Ari Engel Thinks WSOP Allowing Chops Would Make Compelling TV

Ari Engel is all smiles in the $1,500 Omaha Hi-Lo event. (Photo by Tim Fiorvanti)

Ari Engel is all smiles in the $1,500 Omaha Hi-Lo event. (Photo by Tim Fiorvanti)

Ari Engel is one of the busiest players in poker today. He has nearly $2 million in tournament earnings and is on the road playing nearing constantly. Engel stepped away from the tables for a few moments to shed some light on why he travels so much and what the World Series of Poker could do to help players.

You’re certainly one of the most active travelers on the tournament circuit today. What is it in particular that drives you or inspires you to seek out the tournament glory?

“Well I used to play only online before Black Friday – like 90% of my play. After Black Friday I decided it didn’t make much sense to live in Vegas anymore. So I rented a couple different places, I found myself traveling a fair amount and myself paying double expenses with rent, cars and insurance. So I decided I’d just give up the rent and the car for a couple of months and go on the road and not have fixed expenses – just the hotel, car and things like that – now its been three years. I don’t know, I need somewhere to stay, a place to sleep at night so I might as well schedule it around a tournament and that’s when I show up.”

What kind of factors go into determining what your next step, is it the prizepool, the field, the location, or a little bit of all those things?

“Definitely how soft i think the field will be, how expensive it will be to get there, how much rooms cost and the location – certain locations are a little more exciting than others.”

At any point in the last few years has the thought crossed your mind about finding one place to live, like Florida or California, where there’s a constant stream of tournaments or does traveling and going to all these different stops still seem more appealing?

“Definitely, I’ve set up shop in Toronto a couple of times since Black Friday and realistically, it would probably be outside the US so I could play on PokerStars. Yeah, that crosses my mind all the time. It’s probably not a good decision in the long run for someone to travel and play small buy-in, live tournaments. I view it after seven or eight years of playing full time online, I’m doing a couple of years of live, but still mixing in a fair amount of online. It’s very, very difficult to not primarily play online if you want to make money.”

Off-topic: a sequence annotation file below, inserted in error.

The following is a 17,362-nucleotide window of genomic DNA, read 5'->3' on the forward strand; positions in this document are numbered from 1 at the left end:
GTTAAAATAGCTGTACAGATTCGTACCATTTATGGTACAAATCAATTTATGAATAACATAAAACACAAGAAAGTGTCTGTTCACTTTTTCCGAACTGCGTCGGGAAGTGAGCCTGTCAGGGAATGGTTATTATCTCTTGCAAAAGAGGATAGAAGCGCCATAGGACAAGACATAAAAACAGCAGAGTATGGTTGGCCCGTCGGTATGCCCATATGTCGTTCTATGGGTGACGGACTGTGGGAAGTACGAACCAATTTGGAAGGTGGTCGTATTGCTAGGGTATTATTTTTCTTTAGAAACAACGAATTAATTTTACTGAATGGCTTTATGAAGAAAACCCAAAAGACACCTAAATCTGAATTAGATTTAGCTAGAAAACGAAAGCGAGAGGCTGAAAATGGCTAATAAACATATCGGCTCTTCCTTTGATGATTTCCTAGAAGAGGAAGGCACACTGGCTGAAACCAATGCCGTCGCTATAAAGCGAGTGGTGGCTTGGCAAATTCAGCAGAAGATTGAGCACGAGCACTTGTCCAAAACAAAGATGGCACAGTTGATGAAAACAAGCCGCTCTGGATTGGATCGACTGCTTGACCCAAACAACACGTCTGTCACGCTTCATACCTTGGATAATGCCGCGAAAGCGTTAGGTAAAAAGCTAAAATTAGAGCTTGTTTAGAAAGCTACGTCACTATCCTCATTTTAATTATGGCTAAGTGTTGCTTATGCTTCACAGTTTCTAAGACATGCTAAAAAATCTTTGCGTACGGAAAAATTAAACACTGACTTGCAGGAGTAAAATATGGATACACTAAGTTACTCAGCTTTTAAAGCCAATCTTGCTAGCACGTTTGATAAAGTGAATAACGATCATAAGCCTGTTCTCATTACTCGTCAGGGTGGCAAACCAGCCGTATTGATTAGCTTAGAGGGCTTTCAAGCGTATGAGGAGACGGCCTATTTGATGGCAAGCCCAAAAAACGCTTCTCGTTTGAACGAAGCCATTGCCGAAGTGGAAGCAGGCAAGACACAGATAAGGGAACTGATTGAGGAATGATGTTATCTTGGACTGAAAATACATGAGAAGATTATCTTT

Are your plans for the summer pretty set in stone? If so, are they more WSOP heavy or are there tournaments all around Vegas?

“Definitely not set in stone, I guess tomorrow I would know. I’m in Day 2 of this ($5,000 No Limit Hold’em), but if not, for sure the Colossus. For sure the colossal I would play. I mean, I just wake up each morning and I decide what I’m going to do. I’m going to be playing a lot. It’ll be something each day, but I’m just not sure what.”

A couple of weeks ago you and a few others were talking about introducing chops in bracelet events and there was some push back from WSOP officials. Why do you feel it’s so important that players are given that option when they make final tables at the World Series?

“It’s important because it’s very likely that players are going to get scammed. The reason why I say that is, because I personally have gotten scammed in a deal like that. Where I made a deal, not in WSOP, but at a casino where it wasn’t facilitated. The person backed out and I got screwed. So I definitely think that’s a big issue. I think when it comes to WSOP events, they should be broken down into three tiers. There is non-bracelet events, there’s bracelet events and then there’s televised events. When it comes to non-bracelet events, I can’t see any argument why they (chops) shouldn’t be facilitated. Even bracelet events that aren’t televised I don’t see why they shouldn’t be facilitated.”

“I can definitely understand regarding televised events and their thought process. I still don’t agree with it, because some of the best TV comes from these chop negotiations. A couple of years ago there was a really famous one with Scott Seiver and Doc Sands, and it’s some of the best TV. Firstly, chops are real poker – that’s what happens and that’s real entertainment. It would be amazing for ESPN to show it and explain. I think it would be really entertaining and if they did it the same way the EPT does, where you force people to still leave money on the table. You’re still going to be playing for tons of money. Forcing them to play, like last year (2014 WSOP Main Event), a $5 million dollar heads-up sit and go. I don’t really think that  makes a lot of sense but I think what ends up a lot of times happening is a back room deal happen anyway.”

In making some of those deals, you see a different side of these personalities. You get to learn a little bit more about the players.

“Yeah, and that’s what they want. They want the young online players to have more stories. It’s another way to help develop it. Chop negotiations are really intense and also can get heated. It’s very good reality TV. It’s really dramatic, I think the idea that it would make the tournament non-dramatic for TV and take away all the excitement – I strongly disagree with that.”

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Tim Fiorvanti

Tim Fiorvanti graduated from St. John's University with a B.S. in Journalism in 2008. After several years in the industry, he started working for BLUFF in the summer of 2010. He worked his way up at BLUFF and joined full time as a Senior Writer in April of 2012. Fiorvanti now serves as the Managing Editor of BLUFF. He's a tortured Mets and Jets fan, along with several other frustrating allegiances, but he's also a two-time defending BLUFF Fantasy Football Champion.
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